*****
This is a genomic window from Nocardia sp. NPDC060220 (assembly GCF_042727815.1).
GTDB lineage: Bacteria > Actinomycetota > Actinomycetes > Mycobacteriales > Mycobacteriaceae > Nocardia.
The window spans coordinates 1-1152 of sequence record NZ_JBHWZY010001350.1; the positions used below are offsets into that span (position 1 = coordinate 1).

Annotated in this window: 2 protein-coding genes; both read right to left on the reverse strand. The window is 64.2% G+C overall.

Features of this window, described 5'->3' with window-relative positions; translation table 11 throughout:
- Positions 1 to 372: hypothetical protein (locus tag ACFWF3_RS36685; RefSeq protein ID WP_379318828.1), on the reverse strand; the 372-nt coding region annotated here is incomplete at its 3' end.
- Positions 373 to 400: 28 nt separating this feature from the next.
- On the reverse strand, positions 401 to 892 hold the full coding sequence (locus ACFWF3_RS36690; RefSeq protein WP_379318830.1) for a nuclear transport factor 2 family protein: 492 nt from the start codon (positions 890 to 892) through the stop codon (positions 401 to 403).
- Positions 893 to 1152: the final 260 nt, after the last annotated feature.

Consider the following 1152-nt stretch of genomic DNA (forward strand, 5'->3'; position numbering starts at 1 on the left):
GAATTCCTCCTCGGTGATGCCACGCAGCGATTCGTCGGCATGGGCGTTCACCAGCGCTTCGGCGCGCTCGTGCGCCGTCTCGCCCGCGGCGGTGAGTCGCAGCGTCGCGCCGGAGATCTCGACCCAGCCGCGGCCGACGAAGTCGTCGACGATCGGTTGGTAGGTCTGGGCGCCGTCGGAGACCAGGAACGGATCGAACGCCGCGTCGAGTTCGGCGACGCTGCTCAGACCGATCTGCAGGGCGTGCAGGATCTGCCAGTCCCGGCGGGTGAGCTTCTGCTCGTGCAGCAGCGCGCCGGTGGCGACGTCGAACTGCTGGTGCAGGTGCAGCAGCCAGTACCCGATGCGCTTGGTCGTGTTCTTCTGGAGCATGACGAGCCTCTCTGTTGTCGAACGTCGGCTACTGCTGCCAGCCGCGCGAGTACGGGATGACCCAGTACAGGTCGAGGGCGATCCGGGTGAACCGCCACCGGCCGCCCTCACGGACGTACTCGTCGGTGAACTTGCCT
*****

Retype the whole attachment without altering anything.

This is a genomic window from Nocardia sp. NPDC060220 (assembly GCF_042727815.1).
GTDB lineage: Bacteria > Actinomycetota > Actinomycetes > Mycobacteriales > Mycobacteriaceae > Nocardia.
The window spans coordinates 1-1152 of sequence record NZ_JBHWZY010001350.1; the positions used below are offsets into that span (position 1 = coordinate 1).

Annotated in this window: 2 protein-coding genes; both read right to left on the reverse strand. The window is 64.2% G+C overall.

Features of this window, described 5'->3' with window-relative positions; translation table 11 throughout:
- Positions 1 to 372: hypothetical protein (locus tag ACFWF3_RS36685; RefSeq protein ID WP_379318828.1), on the reverse strand; the 372-nt coding region annotated here is incomplete at its 3' end.
- Positions 373 to 400: 28 nt separating this feature from the next.
- On the reverse strand, positions 401 to 892 hold the full coding sequence (locus ACFWF3_RS36690; RefSeq protein WP_379318830.1) for a nuclear transport factor 2 family protein: 492 nt from the start codon (positions 890 to 892) through the stop codon (positions 401 to 403).
- Positions 893 to 1152: the final 260 nt, after the last annotated feature.

Consider the following 1152-nt stretch of genomic DNA (forward strand, 5'->3'; position numbering starts at 1 on the left):
GAATTCCTCCTCGGTGATGCCACGCAGCGATTCGTCGGCATGGGCGTTCACCAGCGCTTCGGCGCGCTCGTGCGCCGTCTCGCCCGCGGCGGTGAGTCGCAGCGTCGCGCCGGAGATCTCGACCCAGCCGCGGCCGACGAAGTCGTCGACGATCGGTTGGTAGGTCTGGGCGCCGTCGGAGACCAGGAACGGATCGAACGCCGCGTCGAGTTCGGCGACGCTGCTCAGACCGATCTGCAGGGCGTGCAGGATCTGCCAGTCCCGGCGGGTGAGCTTCTGCTCGTGCAGCAGCGCGCCGGTGGCGACGTCGAACTGCTGGTGCAGGTGCAGCAGCCAGTACCCGATGCGCTTGGTCGTGTTCTTCTGGAGCATGACGAGCCTCTCTGTTGTCGAACGTCGGCTACTGCTGCCAGCCGCGCGAGTACGGGATGACCCAGTACAGGTCGAGGGCGATCCGGGTGAACCGCCACCGGCCGCCCTCACGGACGTACTCGTCGGTGAACTTGCCT